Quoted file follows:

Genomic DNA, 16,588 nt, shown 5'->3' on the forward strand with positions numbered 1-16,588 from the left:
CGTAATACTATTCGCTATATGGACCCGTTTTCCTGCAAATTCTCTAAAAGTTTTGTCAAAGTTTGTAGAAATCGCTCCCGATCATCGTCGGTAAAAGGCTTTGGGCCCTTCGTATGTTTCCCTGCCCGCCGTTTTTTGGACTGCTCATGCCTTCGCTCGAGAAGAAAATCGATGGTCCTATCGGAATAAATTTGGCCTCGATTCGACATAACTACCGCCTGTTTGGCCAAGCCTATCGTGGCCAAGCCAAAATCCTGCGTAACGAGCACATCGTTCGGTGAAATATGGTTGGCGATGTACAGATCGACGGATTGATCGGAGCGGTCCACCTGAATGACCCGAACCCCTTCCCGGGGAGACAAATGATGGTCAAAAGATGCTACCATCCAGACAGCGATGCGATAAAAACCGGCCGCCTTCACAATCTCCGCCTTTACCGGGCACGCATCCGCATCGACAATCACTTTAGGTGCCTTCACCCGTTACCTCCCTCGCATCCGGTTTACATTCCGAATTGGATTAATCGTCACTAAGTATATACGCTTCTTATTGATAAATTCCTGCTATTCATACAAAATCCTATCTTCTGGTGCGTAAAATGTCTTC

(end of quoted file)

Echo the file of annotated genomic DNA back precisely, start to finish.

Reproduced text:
Genomic DNA, 16,588 nt, shown 5'->3' on the forward strand with positions numbered 1-16,588 from the left:
CGTAATACTATTCGCTATATGGACCCGTTTTCCTGCAAATTCTCTAAAAGTTTTGTCAAAGTTTGTAGAAATCGCTCCCGATCATCGTCGGTAAAAGGCTTTGGGCCCTTCGTATGTTTCCCTGCCCGCCGTTTTTTGGACTGCTCATGCCTTCGCTCGAGAAGAAAATCGATGGTCCTATCGGAATAAATTTGGCCTCGATTCGACATAACTACCGCCTGTTTGGCCAAGCCTATCGTGGCCAAGCCAAAATCCTGCGTAACGAGCACATCGTTCGGTGAAATATGGTTGGCGATGTACAGATCGACGGATTGATCGGAGCGGTCCACCTGAATGACCCGAACCCCTTCCCGGGGAGACAAATGATGGTCAAAAGATGCTACCATCCAGACAGCGATGCGATAAAAACCGGCCGCCTTCACAATCTCCGCCTTTACCGGGCACGCATCCGCATCGACAATCACTTTAGGTGCCTTCACCCGTTACCTCCCTCGCATCCGGTTTACATTCCGAATTGGATTAATCGTCACTAAGTATATACGCTTCTTATTGATAAATTCCTGCTATTCATACAAAATCCTATCTTCTGGTGCGTAAAATGTCTTC